This is a subject I've been thinking about for a little while, first in regard to Christian music, and second in regard to fiction.
There's a lot of say about Christian film, none of it really any good, so I'm skipping it for the time being. I may change my mind as this blog progresses.
First up - the book is coming along. Not as fast as I'd like - I didn't make two chapters this last week. The one chapter was slow, slow going. Very slow going. Golf tournament slow. Made for TV British historical melodrama slow (do you ever notice how fond the British are of whispering? Whispering women. Can't understand what they're saying, and it happens all the time. Sorry. Back on track...). But the chapter is finished, the next started, all will be well, and I'm still perfectly on target.
Totally lost my train of thought. Christian Media. Christian Music. I was thinking about Christian music last night while we were doing the dishes and making pizza (note to single women: marry the pizza man). Danny put on Michelle Tumes, and I found myself enjoying it. This is a bit unusual, since I really don't listen to Christian music anymore. The last few years, I've found it all somewhere between homogenous and weird. The last Christian CD I purchased was Todd Agnew's last release. I love songs from his first and second album, but the third had an identity crisis and was too weird (with the exception of the duet w/ RSJ) to listen to in my car with the windows rolled down. The artists I like best are all crossovers - Leigh Nash, Anberlin, and Lifehouse.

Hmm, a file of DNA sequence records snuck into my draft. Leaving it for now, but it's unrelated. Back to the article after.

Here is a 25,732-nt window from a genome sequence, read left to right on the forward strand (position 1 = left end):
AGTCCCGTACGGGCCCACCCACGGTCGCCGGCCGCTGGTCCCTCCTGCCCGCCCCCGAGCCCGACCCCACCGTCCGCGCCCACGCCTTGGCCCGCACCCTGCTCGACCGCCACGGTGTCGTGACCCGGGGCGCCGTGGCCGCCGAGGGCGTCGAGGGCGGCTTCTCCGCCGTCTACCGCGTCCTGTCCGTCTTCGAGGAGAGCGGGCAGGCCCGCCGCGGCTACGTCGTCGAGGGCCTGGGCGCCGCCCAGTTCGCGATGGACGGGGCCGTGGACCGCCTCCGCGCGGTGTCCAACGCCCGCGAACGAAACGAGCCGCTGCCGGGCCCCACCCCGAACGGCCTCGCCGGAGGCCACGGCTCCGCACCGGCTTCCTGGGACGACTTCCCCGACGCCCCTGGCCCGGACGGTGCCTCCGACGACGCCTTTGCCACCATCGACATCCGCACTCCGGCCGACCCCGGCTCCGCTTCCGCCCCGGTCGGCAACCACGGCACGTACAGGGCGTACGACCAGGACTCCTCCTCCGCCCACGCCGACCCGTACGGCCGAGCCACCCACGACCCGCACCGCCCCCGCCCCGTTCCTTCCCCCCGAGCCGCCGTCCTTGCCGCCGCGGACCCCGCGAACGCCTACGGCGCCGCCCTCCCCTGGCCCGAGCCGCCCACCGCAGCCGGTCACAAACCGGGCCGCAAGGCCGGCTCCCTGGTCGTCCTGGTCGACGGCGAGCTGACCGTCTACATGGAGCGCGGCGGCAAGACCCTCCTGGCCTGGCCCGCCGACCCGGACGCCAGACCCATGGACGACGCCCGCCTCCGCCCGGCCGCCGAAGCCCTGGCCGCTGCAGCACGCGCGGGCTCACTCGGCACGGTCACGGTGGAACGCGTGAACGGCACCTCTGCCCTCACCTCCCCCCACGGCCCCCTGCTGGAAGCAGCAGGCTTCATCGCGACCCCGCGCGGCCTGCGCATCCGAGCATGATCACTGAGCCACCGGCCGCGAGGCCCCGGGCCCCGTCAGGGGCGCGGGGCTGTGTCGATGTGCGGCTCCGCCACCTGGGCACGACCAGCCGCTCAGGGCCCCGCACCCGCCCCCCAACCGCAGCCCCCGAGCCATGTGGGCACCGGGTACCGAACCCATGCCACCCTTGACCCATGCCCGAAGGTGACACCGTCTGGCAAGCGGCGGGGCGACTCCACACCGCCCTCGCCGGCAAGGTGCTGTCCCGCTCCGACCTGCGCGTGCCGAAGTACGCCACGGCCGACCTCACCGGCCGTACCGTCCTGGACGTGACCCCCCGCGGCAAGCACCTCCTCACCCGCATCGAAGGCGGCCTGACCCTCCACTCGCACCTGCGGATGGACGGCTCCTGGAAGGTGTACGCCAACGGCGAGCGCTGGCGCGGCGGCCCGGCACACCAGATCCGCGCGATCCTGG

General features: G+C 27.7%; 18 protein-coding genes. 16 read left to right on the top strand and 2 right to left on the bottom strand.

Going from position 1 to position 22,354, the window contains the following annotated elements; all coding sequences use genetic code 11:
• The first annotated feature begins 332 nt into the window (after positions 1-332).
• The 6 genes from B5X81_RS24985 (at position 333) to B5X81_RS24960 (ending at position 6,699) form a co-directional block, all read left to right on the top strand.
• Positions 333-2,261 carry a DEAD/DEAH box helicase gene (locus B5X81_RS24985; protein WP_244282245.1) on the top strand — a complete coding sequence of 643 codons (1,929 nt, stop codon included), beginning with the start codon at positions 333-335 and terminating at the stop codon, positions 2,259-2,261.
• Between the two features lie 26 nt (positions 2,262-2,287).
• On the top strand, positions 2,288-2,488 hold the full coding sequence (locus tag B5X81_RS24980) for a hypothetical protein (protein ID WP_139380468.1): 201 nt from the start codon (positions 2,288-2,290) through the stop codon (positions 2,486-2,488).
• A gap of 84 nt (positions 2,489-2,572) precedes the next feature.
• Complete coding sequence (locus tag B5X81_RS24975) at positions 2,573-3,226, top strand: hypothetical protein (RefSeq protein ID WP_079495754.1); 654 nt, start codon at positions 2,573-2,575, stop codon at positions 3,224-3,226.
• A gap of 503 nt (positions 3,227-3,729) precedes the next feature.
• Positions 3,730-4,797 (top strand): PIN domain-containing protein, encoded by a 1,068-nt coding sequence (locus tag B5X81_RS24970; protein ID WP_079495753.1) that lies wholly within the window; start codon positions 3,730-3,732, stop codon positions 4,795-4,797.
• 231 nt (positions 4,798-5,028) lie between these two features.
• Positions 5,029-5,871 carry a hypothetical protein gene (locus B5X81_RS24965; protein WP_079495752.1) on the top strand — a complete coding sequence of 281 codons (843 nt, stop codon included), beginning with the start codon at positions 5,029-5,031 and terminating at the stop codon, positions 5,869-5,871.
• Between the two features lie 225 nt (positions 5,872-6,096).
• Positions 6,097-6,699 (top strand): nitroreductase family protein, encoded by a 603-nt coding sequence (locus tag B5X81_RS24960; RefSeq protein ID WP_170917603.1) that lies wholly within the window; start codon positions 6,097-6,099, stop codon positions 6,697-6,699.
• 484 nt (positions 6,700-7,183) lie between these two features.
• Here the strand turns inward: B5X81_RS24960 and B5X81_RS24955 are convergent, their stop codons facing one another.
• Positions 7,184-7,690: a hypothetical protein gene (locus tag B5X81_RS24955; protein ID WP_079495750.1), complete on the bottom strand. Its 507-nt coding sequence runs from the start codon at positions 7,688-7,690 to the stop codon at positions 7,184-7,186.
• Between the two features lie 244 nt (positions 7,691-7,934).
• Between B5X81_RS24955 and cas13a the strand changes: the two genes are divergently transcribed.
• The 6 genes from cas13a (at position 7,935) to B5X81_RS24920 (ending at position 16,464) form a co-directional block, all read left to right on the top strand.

The growing trend I've seen in CCM is a gravitation toward very worship-driven music. And there's a place for that. I just can't listen to it all the time.
Maybe it's because I don't live in the Bible Belt.
My guess is that the worship-oriented stuff sells because people can't get it anywhere else. If they want something relaxing, they buy Enya; Country, Rascal Flats; Pop, Kelly Clarkson. Worship? Then they turn to CCM.
That's just my thought, and it may not be true. But it feels true, because if you look at what CCM put out around ten years ago, it's astounding. Early Nichole Nordman, Bleach, Caedmon's Call 40 Acres, The Normals, Rebecca St. James, Michelle Tumes, Early Kutless (before most of the band bailed), and...*sigh*...remember when the Newsboys stood up to the microphone? The Jars' original album, the first W's release? There were a lot of different sounds going on.
Now everything sounds like it's being mixed by the same band of music producers, and Christian music has become much more formulaic. And Christian rock? Rock & Roll (as Jack Black taught us in School of Rock) is about sticking it to the Man. Most Christians don't believe in sticking it to the man, and efforts to stick it to the prince of darkness haven't been terribly successful.
(Unless it's Demon Hunter, as my brother pointed out, especially with their 2007 release Storm the Gates of Hell. But that's Demon Hunter, and they're hard core.)
So that was my music theory: people don't buy Christian music unless they have to. Then I started wondering if they do the same with Christian fiction. Because what sells best in Chistian fiction is the really safe stuff. Edgy and applicable isn't selling, not unless it's historical or (here it comes...) Amish. If people want to think and read at the same time, they'll pick up something secular, or worse yet, non-fiction (gasp!).
(I heard you, back there in the corner with the nasally voice, there's The Shack. It know. It's just the one shack, though. There's a whole lot of non-shack drowning it out.)
I blog about Christian media fairly reguarly, because it's a real head-scratcher to me. I am heartened that Red's new release is second on Billboard's Christian charts, but then again we've got the fact that Christian media is a segregated art form, placed far away from secular fiction shelves and certain away from its musical genre counterparts.
Don't know what to do about this, because all of it's run by businesses who want to stay in business. Darn them. They want to produce things that will sell. And that's tough in a rocky economy.
Pray that the economy turns around. Economy turns around, recording labels and publishing houses get to a point when they can afford to take the occasional risk. I miss risks. They can be fun to listen to.